Foolish Takeaway:Online Ordering and Delivery might be the Real Threat to Whole Foods
One-stop shopping is not the only weapon that Kroger and Wal-Mart can deploy against Whole Foods; there's also delivery. Both Kroger and Wal-Mart are aggressively rolling out online retail and delivery options.

Kroger offers Home Shop, which utilizes existing supermarkets as fulfillment centers for its online customers. Kroger is even offering delivery of beer and wine in Colorado. Wal-Mart is offering a similar service called Walmart to Go in cities like Denver and Washington, DC.

Delivery is potentially a bigger threat to Whole Foods than one-stop shopping because it is even more convenient. Instead of making a special trip to Whole Foods, all the customer has to do is pick up the tablet, make an order, and have Wal-Mart or Kroger drop the food, including the organic beets, off at his or her house.

Such an online delivery option appeals most to the kind of well-educated, tech savvy people who are most likely to shop at Whole Foods. Whole Foods' middle class customers are already used to buying a lot of stuff through Amazon Prime. Ordering produce, laundry detergent, and even ready-made meals from the store deli is the next logical progression.

To stay competitive, Whole Foods may have to start offering more amenities, such as delivery and pharmacies. Whole Foods seems to recognize this; it is already offering a personal shopping and delivery service at some of its stores. Customers have to pay a $5 fee for the service.

The big question here is: Does Whole Foods have the resources to offer these amenities? The organic grocer has been growing fast, but it reported trailing yearly revenue of just $13.3 billion on Dec. 31. One has to wonder how Whole Foods can compete with Kroger's and Wal-Mart's aggressive expansions into organic groceries.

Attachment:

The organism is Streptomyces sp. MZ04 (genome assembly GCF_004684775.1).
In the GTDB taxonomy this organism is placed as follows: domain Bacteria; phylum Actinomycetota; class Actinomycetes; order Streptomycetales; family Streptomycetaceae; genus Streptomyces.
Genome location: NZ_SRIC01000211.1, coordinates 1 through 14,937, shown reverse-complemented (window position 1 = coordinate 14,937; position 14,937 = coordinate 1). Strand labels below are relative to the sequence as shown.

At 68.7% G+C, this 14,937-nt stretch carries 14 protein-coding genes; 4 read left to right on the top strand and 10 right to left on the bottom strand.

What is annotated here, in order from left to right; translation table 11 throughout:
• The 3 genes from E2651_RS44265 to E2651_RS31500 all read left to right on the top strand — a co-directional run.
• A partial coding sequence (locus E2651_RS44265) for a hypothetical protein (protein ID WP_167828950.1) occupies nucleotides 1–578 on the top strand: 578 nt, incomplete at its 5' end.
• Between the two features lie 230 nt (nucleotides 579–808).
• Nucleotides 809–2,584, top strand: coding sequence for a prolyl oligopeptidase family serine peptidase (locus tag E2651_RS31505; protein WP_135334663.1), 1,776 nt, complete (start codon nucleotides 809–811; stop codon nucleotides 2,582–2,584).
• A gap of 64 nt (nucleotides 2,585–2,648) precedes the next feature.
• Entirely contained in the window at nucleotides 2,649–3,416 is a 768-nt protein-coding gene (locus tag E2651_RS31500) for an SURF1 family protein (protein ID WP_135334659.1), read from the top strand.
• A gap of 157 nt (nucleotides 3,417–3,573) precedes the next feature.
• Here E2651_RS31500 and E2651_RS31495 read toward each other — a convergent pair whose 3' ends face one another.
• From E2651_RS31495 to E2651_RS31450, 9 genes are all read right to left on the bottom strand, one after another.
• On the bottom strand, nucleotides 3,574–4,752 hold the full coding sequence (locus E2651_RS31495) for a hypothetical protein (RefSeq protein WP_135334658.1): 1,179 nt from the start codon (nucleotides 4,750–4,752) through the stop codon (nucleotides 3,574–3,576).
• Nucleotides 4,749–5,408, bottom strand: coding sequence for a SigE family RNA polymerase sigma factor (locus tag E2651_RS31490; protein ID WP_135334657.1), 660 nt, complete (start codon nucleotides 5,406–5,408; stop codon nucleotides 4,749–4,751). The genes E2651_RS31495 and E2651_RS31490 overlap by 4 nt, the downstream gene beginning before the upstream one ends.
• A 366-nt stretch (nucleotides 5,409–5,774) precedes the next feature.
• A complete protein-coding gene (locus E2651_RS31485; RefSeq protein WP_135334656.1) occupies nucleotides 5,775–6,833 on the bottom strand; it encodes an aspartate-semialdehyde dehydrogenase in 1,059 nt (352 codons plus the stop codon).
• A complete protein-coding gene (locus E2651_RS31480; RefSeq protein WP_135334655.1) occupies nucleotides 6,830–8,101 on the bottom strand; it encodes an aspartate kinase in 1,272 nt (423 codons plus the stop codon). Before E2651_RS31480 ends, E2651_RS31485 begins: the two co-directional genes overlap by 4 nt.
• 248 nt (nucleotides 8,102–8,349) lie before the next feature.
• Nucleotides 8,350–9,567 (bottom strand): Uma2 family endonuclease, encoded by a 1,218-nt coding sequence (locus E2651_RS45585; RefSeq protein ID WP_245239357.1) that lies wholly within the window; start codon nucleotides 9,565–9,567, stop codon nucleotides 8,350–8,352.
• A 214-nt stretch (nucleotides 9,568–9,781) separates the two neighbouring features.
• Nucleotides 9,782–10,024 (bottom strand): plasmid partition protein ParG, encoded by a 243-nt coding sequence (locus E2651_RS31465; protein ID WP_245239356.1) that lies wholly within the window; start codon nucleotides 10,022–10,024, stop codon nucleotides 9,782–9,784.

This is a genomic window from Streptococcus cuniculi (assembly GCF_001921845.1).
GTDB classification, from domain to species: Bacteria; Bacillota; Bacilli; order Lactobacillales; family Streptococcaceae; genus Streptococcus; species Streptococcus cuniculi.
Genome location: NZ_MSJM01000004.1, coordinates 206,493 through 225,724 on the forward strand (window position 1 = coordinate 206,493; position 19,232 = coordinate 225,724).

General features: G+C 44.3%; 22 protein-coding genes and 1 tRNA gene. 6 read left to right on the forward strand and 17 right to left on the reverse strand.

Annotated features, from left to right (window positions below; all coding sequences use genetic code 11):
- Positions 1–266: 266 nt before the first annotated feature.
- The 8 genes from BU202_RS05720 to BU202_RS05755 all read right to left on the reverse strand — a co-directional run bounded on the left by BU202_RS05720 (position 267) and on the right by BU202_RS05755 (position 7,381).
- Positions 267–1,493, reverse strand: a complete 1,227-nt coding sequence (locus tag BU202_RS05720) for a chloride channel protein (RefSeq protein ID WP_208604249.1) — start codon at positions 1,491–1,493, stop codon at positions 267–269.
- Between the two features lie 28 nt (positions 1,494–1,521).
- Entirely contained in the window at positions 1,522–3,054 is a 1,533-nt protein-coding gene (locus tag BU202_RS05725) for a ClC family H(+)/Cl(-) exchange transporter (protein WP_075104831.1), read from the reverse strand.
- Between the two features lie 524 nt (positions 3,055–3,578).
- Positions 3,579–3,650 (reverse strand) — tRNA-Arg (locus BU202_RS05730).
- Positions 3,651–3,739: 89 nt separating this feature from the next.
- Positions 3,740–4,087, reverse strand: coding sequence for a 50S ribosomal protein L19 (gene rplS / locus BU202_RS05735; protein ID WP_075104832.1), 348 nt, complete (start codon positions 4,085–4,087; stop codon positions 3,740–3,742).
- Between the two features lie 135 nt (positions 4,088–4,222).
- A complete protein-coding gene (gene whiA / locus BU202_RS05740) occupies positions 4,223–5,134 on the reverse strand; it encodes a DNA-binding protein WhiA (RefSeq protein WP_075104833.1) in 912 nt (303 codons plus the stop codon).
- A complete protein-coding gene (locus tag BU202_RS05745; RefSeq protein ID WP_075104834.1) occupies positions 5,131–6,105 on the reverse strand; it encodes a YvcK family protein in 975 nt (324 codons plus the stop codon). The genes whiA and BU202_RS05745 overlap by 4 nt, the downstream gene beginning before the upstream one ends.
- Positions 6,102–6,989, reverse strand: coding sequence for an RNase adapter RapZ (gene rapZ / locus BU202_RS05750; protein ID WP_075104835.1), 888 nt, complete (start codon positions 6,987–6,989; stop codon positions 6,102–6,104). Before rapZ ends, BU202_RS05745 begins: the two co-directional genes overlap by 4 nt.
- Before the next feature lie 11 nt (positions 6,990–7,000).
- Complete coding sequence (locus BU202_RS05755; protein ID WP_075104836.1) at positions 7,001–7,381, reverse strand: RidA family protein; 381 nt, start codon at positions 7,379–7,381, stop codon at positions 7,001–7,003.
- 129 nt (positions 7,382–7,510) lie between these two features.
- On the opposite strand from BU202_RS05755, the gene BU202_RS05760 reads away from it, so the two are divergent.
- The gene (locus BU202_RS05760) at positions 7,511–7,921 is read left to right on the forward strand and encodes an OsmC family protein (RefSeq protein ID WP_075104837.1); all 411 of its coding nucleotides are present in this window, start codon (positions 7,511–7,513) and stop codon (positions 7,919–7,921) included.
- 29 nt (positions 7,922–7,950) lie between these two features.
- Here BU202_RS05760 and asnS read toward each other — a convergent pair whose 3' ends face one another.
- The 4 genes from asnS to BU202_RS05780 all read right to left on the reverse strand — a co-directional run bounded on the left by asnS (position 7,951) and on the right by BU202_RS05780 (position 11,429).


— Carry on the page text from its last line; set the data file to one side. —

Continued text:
Walmart and Kroger's aggressive foray organic groceries could put serious pressure on Whole Foods' profit margins but those margins can take a lot of pressure. Whole Foods' reported a gross profit margin of 35.8% in 2013 while Kroger reported a gross profit margin of 20.6%. Although that pressure will not be a pleasant experience with Whole Foods' massive expansion drive under way.

Whole Foods finds itself in a difficult position for a growing company. It faces a host of aggressive and highly creative competitors with far greater resources that it has. One has to wonder if Whole Foods can really be anything but a boutique grocer.

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John Mackey, co-CEO of Whole Foods Market, is a member of The Motley Fool's board of directors. Daniel Jennings has a position in Kroger. The Motley Fool recommends Whole Foods Market. The Motley Fool owns shares of Whole Foods Market. Try any of our Foolish newsletter services free for 30 days. We Fools may not all hold the same opinions, but we all believe that considering a diverse range of insights makes us better investors. The Motley Fool has a disclosure policy.